At least in a typical public key encryption algorithm (e.g., RSA) there's not really a major difference between the public and the private key. When you generate keys, you get two keys. You keep one private and publish the other -- but it doesn't matter much which one you publish and which one you keep private.
Anything you encrypt with one key can be decrypted with the other key. For normal purposes, you publish one key, which lets anybody encrypt something that only you can decrypt. From a technical viewpoint, the reverse works fine though: if you encrypt something with your private key, anybody with the public key can decrypt it. This is typically used for things like signature verification (i.e., anybody with the public key can verify that the signature had to have been created with the private key). You usually want to use separate key pairs for encryption and signing though.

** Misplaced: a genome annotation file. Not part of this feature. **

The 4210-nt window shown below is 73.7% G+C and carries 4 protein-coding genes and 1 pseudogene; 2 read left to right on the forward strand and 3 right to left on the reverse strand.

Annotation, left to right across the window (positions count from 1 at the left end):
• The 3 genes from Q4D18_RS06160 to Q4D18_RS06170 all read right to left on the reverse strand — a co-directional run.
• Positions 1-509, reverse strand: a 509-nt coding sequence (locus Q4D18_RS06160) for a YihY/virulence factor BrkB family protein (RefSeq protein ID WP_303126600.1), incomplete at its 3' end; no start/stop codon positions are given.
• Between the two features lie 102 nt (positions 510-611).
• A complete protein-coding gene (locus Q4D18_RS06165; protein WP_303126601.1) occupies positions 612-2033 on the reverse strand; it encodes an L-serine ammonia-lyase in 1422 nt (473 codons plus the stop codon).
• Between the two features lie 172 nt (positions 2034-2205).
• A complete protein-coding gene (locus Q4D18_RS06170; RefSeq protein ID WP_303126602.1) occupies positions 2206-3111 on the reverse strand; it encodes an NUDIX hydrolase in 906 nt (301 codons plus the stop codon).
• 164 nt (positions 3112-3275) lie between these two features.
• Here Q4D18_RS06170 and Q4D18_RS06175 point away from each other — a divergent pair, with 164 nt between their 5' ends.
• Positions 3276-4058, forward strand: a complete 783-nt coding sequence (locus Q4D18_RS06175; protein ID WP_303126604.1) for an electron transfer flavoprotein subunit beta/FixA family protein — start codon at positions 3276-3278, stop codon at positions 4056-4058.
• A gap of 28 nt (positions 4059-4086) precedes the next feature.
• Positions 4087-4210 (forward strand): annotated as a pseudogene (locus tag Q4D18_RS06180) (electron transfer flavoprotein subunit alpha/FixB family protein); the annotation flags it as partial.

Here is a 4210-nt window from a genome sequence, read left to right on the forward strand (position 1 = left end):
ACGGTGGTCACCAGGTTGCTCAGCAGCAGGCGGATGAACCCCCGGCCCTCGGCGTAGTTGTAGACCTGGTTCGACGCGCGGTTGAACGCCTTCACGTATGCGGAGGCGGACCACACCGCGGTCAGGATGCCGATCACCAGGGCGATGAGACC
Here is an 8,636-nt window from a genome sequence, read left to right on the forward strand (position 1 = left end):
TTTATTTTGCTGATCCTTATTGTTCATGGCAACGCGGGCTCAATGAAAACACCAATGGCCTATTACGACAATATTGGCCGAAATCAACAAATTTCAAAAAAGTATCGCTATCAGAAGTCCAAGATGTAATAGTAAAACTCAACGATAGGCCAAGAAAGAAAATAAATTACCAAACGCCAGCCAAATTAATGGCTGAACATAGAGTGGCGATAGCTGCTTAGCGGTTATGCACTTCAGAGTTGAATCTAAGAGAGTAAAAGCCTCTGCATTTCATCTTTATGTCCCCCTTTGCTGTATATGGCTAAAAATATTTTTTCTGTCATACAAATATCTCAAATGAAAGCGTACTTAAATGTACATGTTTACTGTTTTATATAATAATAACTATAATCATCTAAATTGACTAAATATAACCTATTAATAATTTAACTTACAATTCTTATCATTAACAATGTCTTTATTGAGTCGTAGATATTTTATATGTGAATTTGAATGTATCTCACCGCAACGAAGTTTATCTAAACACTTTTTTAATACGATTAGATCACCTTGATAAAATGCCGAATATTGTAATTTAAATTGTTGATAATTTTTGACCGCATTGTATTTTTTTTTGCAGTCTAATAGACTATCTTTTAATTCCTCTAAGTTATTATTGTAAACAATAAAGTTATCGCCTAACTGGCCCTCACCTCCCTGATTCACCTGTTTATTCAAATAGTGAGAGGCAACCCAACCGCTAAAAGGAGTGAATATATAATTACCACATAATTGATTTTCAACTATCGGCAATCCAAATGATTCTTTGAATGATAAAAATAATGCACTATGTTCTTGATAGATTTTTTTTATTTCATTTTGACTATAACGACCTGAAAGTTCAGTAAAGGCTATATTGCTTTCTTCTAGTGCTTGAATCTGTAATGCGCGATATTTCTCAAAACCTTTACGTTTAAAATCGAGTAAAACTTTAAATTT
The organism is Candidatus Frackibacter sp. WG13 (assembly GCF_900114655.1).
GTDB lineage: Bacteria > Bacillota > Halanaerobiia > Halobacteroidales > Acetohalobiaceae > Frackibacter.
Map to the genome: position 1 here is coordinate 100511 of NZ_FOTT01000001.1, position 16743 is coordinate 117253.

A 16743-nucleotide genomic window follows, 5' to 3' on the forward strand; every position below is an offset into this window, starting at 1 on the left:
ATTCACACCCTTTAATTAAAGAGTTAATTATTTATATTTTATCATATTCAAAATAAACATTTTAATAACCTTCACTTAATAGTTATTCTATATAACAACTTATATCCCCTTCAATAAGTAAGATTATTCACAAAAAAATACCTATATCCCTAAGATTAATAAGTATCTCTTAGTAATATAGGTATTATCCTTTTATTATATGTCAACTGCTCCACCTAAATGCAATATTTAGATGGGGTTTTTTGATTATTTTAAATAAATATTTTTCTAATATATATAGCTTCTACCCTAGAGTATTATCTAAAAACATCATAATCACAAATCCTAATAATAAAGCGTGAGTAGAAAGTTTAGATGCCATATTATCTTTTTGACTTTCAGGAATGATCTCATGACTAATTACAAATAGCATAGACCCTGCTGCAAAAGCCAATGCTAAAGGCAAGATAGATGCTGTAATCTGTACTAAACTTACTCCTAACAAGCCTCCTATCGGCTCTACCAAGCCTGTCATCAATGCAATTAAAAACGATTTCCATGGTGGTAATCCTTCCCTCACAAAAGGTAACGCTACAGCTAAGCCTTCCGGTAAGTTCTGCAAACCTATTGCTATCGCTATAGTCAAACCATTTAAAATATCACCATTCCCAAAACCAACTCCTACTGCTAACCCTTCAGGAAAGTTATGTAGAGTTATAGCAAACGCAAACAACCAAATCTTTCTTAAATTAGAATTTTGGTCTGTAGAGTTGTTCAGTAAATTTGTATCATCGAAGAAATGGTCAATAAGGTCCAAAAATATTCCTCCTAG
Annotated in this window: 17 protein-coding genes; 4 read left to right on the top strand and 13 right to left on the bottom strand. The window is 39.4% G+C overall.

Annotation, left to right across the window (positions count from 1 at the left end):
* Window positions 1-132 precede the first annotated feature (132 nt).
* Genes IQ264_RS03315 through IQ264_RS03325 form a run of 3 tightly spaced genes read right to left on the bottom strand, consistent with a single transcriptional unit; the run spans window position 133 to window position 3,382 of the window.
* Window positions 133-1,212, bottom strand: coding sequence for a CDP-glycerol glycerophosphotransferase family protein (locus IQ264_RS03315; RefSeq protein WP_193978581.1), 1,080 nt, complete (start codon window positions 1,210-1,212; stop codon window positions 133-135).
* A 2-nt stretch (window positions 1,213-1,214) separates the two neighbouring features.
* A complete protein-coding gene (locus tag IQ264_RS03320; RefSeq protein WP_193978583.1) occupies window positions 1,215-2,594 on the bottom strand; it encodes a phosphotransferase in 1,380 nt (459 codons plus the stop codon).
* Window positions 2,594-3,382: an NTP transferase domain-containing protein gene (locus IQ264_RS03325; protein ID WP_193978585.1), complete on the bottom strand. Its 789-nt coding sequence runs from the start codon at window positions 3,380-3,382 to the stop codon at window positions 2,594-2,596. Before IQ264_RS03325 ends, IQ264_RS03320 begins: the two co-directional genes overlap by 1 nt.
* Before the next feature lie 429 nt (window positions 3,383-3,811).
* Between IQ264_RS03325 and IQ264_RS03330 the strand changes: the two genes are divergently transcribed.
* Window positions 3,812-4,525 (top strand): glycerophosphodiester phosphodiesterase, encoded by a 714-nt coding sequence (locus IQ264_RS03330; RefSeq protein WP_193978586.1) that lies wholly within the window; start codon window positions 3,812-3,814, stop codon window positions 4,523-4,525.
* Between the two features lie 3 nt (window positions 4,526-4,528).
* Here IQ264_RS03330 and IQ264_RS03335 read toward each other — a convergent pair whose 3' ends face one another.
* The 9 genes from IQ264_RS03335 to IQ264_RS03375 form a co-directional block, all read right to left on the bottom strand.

For your case, it's open to some question what you're really going to accomplish. You can certainly encrypt some data necessary to use the program, so the user needs the key to decrypt it and use the program -- but if the user is willing to give a copy of the code to an unauthorized person, they probably won't hesitate at giving a copy of the key to them as well. As such, even though the encryption/decryption will do it's job, it's unlikely to provide any real protection.
A more typical licensing scheme is tied to something like a specific IP address, so you do something like encrypting the IP address, then use the result as a key to decrypt data necessary to use the program. If the IP address is wrong, the data isn't decrypted correctly, and the program doesn't work. As long as the user has a static IP address this can work well -- but will cause problems in conjunction with DHCP.
My immediate advice would to just not do this at all. If you insist on doing it anyway, don't do it yourself -- get something like FlexNet to handle it for you. You're better off without it, but at least this way you'll get something that sort of works, and you won't waste time and effort on it that could be put to better purposes like improving your software.